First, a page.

Pressure-sensitive alarms aren't seen in households very often. The purpose of alarm systems in most homes is to protect entryways such as doors and windows (which usually use contact switches), or to cover wider areas more easily such as with motion detectors. Pressure-sensitive alarms operate on the same principles as these devices, but are often considered too bulky or cumbersome to be used effectively. They are mostly used for purposes other than security, where their particular traits are much handier.
Most alarm systems operate on the principle of either an open or a closed circuit. With an open circuit, the connection between the power source and the alarm system is not yet made. When the alarm is activated (say, by opening a door), it completes the connection and activates the alarm. With a closed circuit system, the principle is reversed. A constant flow of electricity prevents the alarm from going off. When that connection is broken (again, by opening a door or detecting movement within a given field), the alarm detects the loss of electricity and activates.
Most pressure-sensitive alarms follow an open circuit format. A pad or a rug is placed above a pressure plate, which consists of two pieces of metal slightly apart. When someone steps on the pad, the metal pieces come into contact, completing the circuit and setting off the alarm. Pressure-sensitive alarms can be fine-tuned so that only a certain weight will activate them, thus preventing pets or small children from triggering false alarms. (The exact same principle is sometimes used in to create different effects; for instance, some stores will place pressure pads in front of their doors so that when a customer steps on them, the doors open automatically.)
Pressure-sensitive alarms have slowly fallen out of favor since more sophisticated electronics can provide more reliable security more easily. An intruder wishing to avoid detection can simply step around the pad, which means a pressure-sensitive alarm needs to cover much more space in order to work. A motion-sensing alarm is much smaller (using just a fraction of the materials in its construction) and yet can scan an area of equal or greater size just as effectively.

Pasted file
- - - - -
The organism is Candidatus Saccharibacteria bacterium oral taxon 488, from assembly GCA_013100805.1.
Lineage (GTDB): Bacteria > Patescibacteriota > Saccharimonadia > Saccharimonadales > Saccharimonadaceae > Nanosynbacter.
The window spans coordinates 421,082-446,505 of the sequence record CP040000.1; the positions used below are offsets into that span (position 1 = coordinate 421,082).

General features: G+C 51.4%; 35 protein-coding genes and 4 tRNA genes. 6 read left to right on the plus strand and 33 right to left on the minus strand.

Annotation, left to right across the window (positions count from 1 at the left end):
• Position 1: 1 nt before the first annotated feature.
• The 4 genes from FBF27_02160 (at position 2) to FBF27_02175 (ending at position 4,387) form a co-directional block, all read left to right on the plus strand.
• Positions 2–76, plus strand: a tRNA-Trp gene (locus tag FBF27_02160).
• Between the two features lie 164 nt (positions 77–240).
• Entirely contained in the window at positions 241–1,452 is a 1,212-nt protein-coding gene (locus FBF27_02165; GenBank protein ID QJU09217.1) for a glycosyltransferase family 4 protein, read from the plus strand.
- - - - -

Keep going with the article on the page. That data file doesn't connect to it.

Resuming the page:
For households with wandering members, however, a pressure-sensitive alarm makes for a very useful tool. Children who are prone to sleepwalking may injure themselves if adults are not alerted, while relatives suffering from Alzheimer's disease may similarly become confused and wander off in the middle of the night. Motion detectors may not be as effective in alerting the other members of the household, because they will pick up incidental shifts made while sleeping or detect innocuous behavior such as going to the bathroom. But a pressure-sensitive alarm can be placed around the bed or in danger areas such as at the landing to a stairway. The family member can then move around in bed or in "safe" parts of the house, and only trigger the alarm if he is in danger.
Pressure-sensitive alarms can also be used to help train pets. If you don't want a dog or a cat going near a particular door or section of the house, you can put down a pressure mat to set off the alarm when the pet comes too close. (You can deliver a scolding to reinforce the notion, if needed.) As with cases of infirm relatives, the pressure-sensitive alarm can discriminate better than a motion detector, which will go off regardless of whether the pet enters the forbidden area.
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